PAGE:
Interview with Dan Ludford-Thomas – conductor of Two Choirs, One Messiah

Dan is in demand as a choral animateur, directing choral workshops and projects both in the UK and internationally. He is currently Head of Singing at Dulwich College, and is a singing teacher at Eton College. He is the Musical Director of Concordia Chamber Choir, the Director of Music of Lewisham Choral Society and the Associate Conductor of the Hackney Singers.

On 20 March you will be conducting the Hackney Singers and Lewisham Choral Society in their performance of Handel’s Messiah. Can you tell us a bit about this choice of programme, and what we can expect from the concert?
This is the first collaboration between the Hackney Singers, Lewisham Choral Society and the Forest Philharmonic. Handel’s Messiah needs no introduction, it is one of the best known and loved oratorios. We hope to bring the work to life with 300+ singers, our fine soloists and the vibrancy of the Forest Philharmonic.

What have been the challenges of conducting a combination of two choirs?
Making sure that the individuals sing as one, that everyone feels they are making a valuable contribution and that everyone is prepared to perform in step with one another to bring the music off the page to the audience.

Do you find working with amateur choirs to be a particularly rewarding experience?
It is a privilege to work with amateur choirs, their commitment and enthusiasm not only in singing but in all the background organisation that goes on is truly inspiring. I am always respectful that everyone present has chosen to give their free time to make music and put concerts on.

Is there a piece of music you would pick out as one of the ‘best’ works ever written?
I can’t say there is one work written that  is the best, but many many amazing pieces we can get stuck into.

And is there a work that is for you, emotionally, especially important?
Monteverdi’s 1610 Vespers as it was the first large scale piece I directed making the switch from the perspective of a singer to that of conductor. As with all works you revisit a piece see what you did, remember, redo, refine.

What is the most played piece of music on your mp3 player or in your CD collection?
I have quite a wide range of styles I like from polyphony to pop. I suppose Bach is never far away and the 48 preludes and fugues are a particular favourite as they have such variety of speed and mood each one has an interesting story.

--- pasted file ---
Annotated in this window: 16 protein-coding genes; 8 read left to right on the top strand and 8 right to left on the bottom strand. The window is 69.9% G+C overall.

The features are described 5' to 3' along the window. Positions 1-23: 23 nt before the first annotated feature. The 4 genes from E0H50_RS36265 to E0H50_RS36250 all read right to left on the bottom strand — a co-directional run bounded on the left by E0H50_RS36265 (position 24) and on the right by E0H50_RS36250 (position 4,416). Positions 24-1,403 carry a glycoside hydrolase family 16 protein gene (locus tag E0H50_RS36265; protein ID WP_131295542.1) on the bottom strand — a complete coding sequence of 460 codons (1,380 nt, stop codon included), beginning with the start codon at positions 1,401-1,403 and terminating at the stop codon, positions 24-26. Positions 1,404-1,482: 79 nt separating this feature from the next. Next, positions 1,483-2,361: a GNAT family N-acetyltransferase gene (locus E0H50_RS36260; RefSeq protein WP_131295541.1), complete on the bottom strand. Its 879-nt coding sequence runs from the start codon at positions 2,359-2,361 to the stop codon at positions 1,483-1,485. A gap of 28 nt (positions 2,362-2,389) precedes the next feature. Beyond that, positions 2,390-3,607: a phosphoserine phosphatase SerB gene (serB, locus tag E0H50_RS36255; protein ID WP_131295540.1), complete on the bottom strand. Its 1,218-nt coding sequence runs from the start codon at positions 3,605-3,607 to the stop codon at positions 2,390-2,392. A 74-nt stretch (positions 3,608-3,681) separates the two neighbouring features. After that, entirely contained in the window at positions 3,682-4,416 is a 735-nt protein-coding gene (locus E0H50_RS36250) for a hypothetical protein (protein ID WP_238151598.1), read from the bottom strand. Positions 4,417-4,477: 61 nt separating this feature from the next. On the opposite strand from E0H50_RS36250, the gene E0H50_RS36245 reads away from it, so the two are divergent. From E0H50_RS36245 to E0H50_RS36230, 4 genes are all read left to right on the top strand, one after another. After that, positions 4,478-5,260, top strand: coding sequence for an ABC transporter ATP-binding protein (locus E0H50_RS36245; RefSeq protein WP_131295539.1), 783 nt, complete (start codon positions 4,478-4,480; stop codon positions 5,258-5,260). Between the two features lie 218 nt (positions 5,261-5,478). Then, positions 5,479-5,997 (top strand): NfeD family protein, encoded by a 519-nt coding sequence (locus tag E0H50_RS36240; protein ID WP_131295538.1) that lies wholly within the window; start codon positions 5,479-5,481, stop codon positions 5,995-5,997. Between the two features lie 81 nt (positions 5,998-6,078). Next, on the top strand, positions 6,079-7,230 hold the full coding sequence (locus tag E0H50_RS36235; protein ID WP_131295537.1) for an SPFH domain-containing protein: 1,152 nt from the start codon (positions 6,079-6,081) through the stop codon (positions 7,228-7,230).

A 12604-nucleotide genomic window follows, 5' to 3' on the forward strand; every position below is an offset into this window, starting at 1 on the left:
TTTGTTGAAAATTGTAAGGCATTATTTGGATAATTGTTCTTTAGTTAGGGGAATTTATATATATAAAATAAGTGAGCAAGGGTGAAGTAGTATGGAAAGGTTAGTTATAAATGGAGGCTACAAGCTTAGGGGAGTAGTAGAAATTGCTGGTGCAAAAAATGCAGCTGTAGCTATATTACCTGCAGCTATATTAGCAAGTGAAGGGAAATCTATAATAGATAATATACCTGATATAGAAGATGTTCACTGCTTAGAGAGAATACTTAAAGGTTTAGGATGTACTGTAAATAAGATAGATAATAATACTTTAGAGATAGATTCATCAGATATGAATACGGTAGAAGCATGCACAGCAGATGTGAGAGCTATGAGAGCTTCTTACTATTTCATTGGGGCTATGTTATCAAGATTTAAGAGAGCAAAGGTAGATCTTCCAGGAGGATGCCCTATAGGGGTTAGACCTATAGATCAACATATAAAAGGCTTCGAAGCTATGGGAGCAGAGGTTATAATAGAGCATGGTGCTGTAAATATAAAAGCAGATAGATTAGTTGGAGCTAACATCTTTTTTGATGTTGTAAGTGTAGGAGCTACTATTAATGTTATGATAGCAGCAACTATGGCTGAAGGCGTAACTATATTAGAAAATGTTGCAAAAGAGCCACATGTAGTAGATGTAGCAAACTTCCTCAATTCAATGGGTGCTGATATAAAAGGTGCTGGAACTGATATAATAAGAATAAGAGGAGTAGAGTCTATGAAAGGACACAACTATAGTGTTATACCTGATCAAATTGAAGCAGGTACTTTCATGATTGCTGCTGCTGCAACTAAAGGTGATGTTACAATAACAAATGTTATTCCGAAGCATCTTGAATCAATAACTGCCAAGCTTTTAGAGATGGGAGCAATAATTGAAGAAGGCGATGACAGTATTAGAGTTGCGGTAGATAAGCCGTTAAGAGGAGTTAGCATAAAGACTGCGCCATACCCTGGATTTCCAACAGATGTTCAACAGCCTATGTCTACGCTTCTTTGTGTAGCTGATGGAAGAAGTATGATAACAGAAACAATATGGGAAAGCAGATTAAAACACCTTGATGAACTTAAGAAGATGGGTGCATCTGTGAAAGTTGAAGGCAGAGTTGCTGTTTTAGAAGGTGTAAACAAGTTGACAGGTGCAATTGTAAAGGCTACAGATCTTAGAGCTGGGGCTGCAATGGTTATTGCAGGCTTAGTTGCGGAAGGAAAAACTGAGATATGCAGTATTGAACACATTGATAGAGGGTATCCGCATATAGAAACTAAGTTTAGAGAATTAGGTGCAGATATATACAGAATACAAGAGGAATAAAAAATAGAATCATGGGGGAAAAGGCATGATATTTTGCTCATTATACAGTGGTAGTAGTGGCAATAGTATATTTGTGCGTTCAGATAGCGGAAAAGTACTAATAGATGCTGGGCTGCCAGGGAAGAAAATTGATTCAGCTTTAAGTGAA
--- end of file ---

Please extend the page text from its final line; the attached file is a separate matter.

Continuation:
Do you have any strange rituals you carry out before or after you perform?
I need peace and quiet before I perform and then I am happy to let the noise carry on way past the last chord of a performance.

For more info and to book tickets click here.

Watch OAE’s latest video: Laurence Cummings on Handel’s Messiah

Laurence Cummings talks about Handel’s Messiah performed at Southbank Centre on 6 December

Pianist Angela Hewitt talks about her forthcoming recitals

There are two chances to catch Canadian pianist Angela Hewitt at Southbank Centre. Tomorrow’s International Piano Series recital includes a Bach Partita, Beethoven’s Eroica Variations and Brahms’ Handel Variations.  Angela writes:

“My programme pairs two suites of the Baroque period with two of the greatest masterpieces ever written in variation form. It is well known that Beethoven played a lot of Bach as a boy, but perhaps less so that Brahms was greatly attracted to the music of many Baroque composers (including Couperin whose keyboard works he edited in the 1880s). I always wanted to pair a Handel Suite with the mighty Brahms/Handel Variations to show that the connection between the two does not end with the theme. Even Brahms can benefit from a ‘dusting off’ and a fresh look at the score.”

Click here to book.

Then on Monday 4 April she performs concertos by Bach and Mozart with Britten Sinfonia. In this podcast, she talks to Fiona Talkington about how her playing of Bach and Mozart is infused with song and dance, and discusses directing from the piano.

Click here to book.

Massive Messiah: your chance to sing with The Sixteen

Harry ChristophersWe are searching for 750 singers from around the country (or beyond!) to join conductor Harry Christophers and The Sixteen in a giant performance of Handel’s Messiah on Saturday 14 May. You will need to know the music in advance, but there’s the option of taking part in rehearsals in London ahead of the performance date. Click here to find out more.

You can also simply buy a ticket for the performance and listen, or if you’d like to stand up and sing just the famous ‘Hallelujah’ Chorus, buy a ticket and then come to a free workshop on the day. Click here to book.